(http://technet.microsoft.com/en-us/magazine/dd228988.aspx)

Install MacFuse first

http://code.google.com/p/macfuse/

Then

http://www.ntfs-3g.org/index.html#download

Reboot your Mac and you are all set, ready to use 931GB (after formatting) of storage

The only thing to remember will be to use "safely remove" when the drive will be disconnected from the Windows machine. (it is normally not mandatory on Windows). You may have some issues with file names if they make full use of the unicode character set, but accented file names are never an excellent idea anyway.

If you are of the anxious type, rest assured that there is absolutely nothing experimental about MacFuse: it is, for example, used internally by Parallels. I've been using it extensively for a few months on the single drive version of the 1TB MyBook.

Pierre
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uaiomex
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« Reply #2 on: November 17, 2008, 05:56:14 PM »
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Pierre:
Outstanding information. However, one of the reasons coming to Mac was to spend less time in front of the computer. Nevertheless, I will think your advice overnight.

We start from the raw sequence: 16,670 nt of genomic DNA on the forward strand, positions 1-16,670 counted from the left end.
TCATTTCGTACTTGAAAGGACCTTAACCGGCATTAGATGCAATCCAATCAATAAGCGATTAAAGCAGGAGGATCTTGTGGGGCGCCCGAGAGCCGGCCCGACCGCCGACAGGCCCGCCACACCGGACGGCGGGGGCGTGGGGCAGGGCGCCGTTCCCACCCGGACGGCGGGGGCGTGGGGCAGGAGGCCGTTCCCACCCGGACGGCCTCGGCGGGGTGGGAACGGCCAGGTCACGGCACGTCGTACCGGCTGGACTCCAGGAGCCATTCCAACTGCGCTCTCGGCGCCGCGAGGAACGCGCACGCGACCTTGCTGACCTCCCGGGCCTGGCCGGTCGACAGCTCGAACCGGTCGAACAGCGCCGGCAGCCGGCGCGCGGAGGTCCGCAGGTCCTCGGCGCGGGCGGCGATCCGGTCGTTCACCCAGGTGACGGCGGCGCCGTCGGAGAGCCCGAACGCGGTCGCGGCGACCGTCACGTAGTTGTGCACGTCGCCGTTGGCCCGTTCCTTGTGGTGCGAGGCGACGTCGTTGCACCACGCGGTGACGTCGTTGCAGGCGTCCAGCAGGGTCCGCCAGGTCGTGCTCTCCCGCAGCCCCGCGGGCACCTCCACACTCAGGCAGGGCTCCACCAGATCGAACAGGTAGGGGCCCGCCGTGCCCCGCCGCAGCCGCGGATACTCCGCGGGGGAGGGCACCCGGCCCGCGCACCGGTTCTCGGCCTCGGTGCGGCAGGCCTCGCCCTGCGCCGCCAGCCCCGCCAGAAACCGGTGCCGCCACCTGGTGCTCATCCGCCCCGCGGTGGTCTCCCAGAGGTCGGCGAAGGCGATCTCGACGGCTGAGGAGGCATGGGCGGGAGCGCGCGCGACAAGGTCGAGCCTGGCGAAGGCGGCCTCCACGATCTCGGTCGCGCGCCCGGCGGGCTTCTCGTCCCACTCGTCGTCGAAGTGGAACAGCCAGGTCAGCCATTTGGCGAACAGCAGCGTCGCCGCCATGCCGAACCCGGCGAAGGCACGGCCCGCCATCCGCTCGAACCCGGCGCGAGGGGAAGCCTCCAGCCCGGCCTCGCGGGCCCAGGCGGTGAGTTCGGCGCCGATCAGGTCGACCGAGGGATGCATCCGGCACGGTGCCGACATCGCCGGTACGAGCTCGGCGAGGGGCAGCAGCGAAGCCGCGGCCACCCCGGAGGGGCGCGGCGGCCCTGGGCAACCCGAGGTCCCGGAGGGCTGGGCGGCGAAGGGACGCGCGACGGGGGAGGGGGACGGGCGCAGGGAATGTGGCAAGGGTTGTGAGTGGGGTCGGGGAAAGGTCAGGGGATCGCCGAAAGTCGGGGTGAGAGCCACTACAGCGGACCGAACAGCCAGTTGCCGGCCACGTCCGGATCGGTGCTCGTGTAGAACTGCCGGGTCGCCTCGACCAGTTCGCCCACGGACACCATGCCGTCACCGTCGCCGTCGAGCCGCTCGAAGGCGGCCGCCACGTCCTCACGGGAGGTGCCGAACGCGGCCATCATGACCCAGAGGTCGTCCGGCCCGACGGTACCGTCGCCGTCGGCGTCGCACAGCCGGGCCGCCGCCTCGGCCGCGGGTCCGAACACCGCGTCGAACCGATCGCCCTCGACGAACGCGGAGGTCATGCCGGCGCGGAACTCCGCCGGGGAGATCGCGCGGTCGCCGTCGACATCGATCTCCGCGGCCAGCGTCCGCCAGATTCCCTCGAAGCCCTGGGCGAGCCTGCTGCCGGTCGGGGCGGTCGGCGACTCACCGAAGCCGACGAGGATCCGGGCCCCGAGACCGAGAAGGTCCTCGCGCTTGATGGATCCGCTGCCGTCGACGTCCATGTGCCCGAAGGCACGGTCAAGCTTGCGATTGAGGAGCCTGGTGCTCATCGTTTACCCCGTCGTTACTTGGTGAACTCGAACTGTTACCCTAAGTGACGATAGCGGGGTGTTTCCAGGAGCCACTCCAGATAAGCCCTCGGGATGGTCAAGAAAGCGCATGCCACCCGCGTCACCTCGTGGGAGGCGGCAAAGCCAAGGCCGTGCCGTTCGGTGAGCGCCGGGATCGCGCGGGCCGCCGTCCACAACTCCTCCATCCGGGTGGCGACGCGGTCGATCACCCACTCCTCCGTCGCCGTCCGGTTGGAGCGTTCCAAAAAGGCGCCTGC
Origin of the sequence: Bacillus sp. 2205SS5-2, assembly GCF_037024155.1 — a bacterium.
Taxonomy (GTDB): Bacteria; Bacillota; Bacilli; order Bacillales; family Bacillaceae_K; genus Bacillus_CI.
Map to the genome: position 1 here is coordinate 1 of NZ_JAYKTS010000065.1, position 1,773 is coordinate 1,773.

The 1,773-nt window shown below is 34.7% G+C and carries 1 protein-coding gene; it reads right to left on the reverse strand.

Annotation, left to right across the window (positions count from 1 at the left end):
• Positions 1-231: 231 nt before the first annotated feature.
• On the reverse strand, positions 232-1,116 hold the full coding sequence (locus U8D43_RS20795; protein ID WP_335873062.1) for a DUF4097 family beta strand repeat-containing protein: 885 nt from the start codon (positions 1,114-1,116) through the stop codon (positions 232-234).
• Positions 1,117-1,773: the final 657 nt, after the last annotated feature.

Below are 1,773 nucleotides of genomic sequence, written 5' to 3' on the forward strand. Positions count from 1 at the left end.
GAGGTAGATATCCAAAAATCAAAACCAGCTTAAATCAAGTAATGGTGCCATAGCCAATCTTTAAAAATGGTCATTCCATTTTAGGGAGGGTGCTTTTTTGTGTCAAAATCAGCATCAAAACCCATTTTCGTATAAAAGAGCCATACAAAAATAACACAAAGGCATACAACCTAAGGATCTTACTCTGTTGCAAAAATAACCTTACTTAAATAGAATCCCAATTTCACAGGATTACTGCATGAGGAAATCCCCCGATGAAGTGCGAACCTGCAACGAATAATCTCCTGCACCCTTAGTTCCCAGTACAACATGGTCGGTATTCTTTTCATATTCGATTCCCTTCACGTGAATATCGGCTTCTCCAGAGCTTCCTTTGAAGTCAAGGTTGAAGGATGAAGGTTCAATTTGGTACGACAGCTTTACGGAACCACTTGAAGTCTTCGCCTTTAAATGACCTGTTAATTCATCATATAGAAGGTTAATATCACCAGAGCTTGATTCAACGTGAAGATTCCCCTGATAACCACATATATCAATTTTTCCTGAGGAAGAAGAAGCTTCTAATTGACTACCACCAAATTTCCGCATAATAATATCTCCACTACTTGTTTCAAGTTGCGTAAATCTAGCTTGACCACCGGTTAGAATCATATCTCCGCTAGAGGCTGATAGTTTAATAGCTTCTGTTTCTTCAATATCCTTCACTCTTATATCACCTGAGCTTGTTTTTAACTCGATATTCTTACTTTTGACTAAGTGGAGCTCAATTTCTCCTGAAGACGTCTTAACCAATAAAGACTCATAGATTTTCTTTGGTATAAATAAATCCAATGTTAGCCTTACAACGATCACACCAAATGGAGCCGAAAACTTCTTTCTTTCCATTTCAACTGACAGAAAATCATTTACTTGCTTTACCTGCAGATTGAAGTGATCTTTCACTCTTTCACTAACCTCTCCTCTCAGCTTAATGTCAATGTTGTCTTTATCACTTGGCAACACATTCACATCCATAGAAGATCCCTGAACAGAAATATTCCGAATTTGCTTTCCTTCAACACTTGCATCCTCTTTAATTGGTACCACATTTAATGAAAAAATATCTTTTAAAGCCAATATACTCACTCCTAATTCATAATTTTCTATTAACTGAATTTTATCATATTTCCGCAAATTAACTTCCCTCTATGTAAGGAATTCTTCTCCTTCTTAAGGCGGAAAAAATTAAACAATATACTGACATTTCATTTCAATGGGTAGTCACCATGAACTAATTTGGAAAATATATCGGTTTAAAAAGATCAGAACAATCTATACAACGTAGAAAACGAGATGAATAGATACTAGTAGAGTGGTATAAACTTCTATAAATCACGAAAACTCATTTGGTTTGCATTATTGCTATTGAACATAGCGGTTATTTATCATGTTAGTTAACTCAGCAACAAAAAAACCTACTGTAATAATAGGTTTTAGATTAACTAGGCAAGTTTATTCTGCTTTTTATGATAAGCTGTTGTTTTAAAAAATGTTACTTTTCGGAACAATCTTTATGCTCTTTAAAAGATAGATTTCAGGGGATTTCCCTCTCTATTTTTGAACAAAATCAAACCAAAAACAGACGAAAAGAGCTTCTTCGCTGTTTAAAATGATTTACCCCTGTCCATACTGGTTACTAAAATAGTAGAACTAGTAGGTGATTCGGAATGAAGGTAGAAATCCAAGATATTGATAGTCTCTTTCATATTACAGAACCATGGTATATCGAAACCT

Thanks a lot.
Eduardo

Quote from: PierreVandevenne
It is possible to go above 32GB for FAT32 drives (the limit is actually 2TB), but it isn't straighforward or even recommended. Performance for random access is likely to be suboptimal anway.

A "Volume" is a storage location using a specific file system that is accessible through a single descriptor (for example a drive letter,  a volume name, a share name). It may be totally virtual, and an abstraction to integrate storage areas from different sources.

In practice
FAT32: you'll have to hack a bit to create the file system. It can be done, probably a bad idea.
exFAT: easy but Windows world only
HFS+: easy but OSX world only
NTFS: best under Windows, limited native support under OS X. However, this is the one I'd use, through NTSF-3G (http://www.ntfs-3g.org/.)

NTFS-3G is free, well supported, used in hundreds of Linux versions and even somewhat endorsed by Microsoft
(http://technet.microsoft.com/en-us/magazine/dd228988.aspx)

Install MacFuse first

http://code.google.com/p/macfuse/

Then

http://www.ntfs-3g.org/index.html#download

Reboot your Mac and you are all set, ready to use 931GB (after formatting) of storage

The only thing to remember will be to use "safely remove" when the drive will be disconnected from the Windows machine. (it is normally not mandatory on Windows). You may have some issues with file names if they make full use of the unicode character set, but accented file names are never an excellent idea anyway.

If you are of the anxious type, rest assured that there is absolutely nothing experimental about MacFuse: it is, for example, used internally by Parallels. I've been using it extensively for a few months on the single drive version of the 1TB MyBook.

Pierre
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vjbelle
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« Reply #3 on: November 22, 2008, 08:01:06 AM »